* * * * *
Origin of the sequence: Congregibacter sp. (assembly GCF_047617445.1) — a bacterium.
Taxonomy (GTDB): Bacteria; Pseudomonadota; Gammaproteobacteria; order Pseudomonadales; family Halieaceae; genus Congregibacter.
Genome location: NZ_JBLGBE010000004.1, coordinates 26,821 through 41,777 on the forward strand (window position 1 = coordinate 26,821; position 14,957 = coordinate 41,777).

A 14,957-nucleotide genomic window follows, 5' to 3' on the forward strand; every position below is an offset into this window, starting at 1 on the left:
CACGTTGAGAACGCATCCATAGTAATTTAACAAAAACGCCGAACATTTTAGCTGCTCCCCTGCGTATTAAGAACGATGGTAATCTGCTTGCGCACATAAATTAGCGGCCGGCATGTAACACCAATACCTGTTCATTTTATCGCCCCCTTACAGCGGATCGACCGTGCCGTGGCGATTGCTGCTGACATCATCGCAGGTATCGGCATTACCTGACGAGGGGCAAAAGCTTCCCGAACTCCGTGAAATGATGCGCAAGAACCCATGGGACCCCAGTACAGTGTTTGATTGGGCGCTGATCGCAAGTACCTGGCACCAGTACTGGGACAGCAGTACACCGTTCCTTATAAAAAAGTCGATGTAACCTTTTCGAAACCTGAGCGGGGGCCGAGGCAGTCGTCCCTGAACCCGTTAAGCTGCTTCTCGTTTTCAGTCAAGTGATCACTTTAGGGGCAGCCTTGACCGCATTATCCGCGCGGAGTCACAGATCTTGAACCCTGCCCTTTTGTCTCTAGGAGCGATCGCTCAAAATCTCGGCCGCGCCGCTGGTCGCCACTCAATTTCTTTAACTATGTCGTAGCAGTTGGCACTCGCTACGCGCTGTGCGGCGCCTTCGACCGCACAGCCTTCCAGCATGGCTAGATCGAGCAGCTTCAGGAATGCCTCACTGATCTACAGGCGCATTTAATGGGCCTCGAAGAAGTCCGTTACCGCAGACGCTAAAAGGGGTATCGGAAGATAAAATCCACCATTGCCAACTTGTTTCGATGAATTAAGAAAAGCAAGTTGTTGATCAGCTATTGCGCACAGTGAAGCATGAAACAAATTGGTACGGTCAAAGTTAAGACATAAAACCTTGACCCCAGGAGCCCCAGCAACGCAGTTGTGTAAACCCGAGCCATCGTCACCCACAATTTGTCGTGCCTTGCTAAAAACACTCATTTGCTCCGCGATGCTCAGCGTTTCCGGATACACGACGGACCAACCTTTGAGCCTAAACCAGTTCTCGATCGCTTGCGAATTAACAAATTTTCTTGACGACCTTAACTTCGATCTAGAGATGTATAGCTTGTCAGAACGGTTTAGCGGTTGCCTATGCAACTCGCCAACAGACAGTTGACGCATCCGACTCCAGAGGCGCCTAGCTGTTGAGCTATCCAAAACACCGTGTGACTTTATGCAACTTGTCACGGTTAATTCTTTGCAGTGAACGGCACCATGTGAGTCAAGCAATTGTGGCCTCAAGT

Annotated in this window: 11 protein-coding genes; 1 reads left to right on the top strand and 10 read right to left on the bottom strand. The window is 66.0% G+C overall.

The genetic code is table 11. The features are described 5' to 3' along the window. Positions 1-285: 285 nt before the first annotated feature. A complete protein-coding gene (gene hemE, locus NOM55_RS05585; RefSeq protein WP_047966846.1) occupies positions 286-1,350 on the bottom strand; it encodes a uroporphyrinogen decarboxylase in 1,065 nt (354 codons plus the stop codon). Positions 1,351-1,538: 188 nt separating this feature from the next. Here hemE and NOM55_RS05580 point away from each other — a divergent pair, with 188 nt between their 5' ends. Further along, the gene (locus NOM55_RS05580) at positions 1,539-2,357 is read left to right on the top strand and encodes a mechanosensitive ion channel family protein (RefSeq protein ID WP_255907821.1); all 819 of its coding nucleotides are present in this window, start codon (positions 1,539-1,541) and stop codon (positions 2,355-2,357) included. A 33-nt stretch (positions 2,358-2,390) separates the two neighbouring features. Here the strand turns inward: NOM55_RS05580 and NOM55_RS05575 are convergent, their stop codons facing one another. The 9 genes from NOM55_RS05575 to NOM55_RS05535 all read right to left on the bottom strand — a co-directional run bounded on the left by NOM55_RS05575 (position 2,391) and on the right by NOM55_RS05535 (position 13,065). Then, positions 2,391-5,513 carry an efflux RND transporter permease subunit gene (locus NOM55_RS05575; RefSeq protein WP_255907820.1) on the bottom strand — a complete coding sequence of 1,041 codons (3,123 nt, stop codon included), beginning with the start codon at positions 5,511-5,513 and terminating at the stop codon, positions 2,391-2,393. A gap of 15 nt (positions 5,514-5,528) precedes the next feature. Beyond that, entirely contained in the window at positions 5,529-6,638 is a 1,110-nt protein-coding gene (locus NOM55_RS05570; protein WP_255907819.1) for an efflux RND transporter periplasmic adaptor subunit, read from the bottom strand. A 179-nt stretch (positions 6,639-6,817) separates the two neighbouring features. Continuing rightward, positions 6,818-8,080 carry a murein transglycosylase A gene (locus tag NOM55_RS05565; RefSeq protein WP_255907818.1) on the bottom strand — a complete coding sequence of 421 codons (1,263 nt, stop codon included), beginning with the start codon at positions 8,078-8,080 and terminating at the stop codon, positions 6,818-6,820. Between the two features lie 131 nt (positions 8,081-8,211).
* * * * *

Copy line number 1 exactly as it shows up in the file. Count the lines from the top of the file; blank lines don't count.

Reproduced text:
Origin of the sequence: Congregibacter sp. (assembly GCF_047617445.1) — a bacterium.